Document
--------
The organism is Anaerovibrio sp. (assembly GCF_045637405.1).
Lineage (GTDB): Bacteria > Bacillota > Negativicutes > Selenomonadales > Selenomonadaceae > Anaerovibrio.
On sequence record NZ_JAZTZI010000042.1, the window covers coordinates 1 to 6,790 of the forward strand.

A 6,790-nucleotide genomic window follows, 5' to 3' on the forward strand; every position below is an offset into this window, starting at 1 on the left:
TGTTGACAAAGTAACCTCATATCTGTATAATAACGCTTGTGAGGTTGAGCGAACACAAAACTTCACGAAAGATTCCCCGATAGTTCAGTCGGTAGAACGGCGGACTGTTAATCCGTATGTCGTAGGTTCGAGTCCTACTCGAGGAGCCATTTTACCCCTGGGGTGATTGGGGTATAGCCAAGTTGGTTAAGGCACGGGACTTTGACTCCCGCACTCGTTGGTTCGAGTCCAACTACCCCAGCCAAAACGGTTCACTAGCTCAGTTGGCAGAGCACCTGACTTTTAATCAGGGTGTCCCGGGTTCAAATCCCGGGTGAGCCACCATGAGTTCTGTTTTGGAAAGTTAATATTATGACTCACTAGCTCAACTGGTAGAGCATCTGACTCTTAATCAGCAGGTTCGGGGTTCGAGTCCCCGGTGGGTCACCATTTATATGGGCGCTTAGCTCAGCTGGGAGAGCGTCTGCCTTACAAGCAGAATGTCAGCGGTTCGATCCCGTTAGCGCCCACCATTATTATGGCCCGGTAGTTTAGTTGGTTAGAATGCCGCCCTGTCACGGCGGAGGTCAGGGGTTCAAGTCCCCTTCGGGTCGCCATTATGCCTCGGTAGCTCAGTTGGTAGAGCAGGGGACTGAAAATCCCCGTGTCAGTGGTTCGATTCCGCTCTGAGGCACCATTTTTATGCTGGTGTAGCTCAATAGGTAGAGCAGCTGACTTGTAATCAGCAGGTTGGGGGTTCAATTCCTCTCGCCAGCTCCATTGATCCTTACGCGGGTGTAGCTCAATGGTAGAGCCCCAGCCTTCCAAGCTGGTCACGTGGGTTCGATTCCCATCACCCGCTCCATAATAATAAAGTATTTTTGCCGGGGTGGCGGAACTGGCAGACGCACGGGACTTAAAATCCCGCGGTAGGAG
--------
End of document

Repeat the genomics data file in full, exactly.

The organism is Anaerovibrio sp. (assembly GCF_045637405.1).
Lineage (GTDB): Bacteria > Bacillota > Negativicutes > Selenomonadales > Selenomonadaceae > Anaerovibrio.
On sequence record NZ_JAZTZI010000042.1, the window covers coordinates 1 to 6,790 of the forward strand.

A 6,790-nucleotide genomic window follows, 5' to 3' on the forward strand; every position below is an offset into this window, starting at 1 on the left:
TGTTGACAAAGTAACCTCATATCTGTATAATAACGCTTGTGAGGTTGAGCGAACACAAAACTTCACGAAAGATTCCCCGATAGTTCAGTCGGTAGAACGGCGGACTGTTAATCCGTATGTCGTAGGTTCGAGTCCTACTCGAGGAGCCATTTTACCCCTGGGGTGATTGGGGTATAGCCAAGTTGGTTAAGGCACGGGACTTTGACTCCCGCACTCGTTGGTTCGAGTCCAACTACCCCAGCCAAAACGGTTCACTAGCTCAGTTGGCAGAGCACCTGACTTTTAATCAGGGTGTCCCGGGTTCAAATCCCGGGTGAGCCACCATGAGTTCTGTTTTGGAAAGTTAATATTATGACTCACTAGCTCAACTGGTAGAGCATCTGACTCTTAATCAGCAGGTTCGGGGTTCGAGTCCCCGGTGGGTCACCATTTATATGGGCGCTTAGCTCAGCTGGGAGAGCGTCTGCCTTACAAGCAGAATGTCAGCGGTTCGATCCCGTTAGCGCCCACCATTATTATGGCCCGGTAGTTTAGTTGGTTAGAATGCCGCCCTGTCACGGCGGAGGTCAGGGGTTCAAGTCCCCTTCGGGTCGCCATTATGCCTCGGTAGCTCAGTTGGTAGAGCAGGGGACTGAAAATCCCCGTGTCAGTGGTTCGATTCCGCTCTGAGGCACCATTTTTATGCTGGTGTAGCTCAATAGGTAGAGCAGCTGACTTGTAATCAGCAGGTTGGGGGTTCAATTCCTCTCGCCAGCTCCATTGATCCTTACGCGGGTGTAGCTCAATGGTAGAGCCCCAGCCTTCCAAGCTGGTCACGTGGGTTCGATTCCCATCACCCGCTCCATAATAATAAAGTATTTTTGCCGGGGTGGCGGAACTGGCAGACGCACGGGACTTAAAATCCCGCGGTAGGAG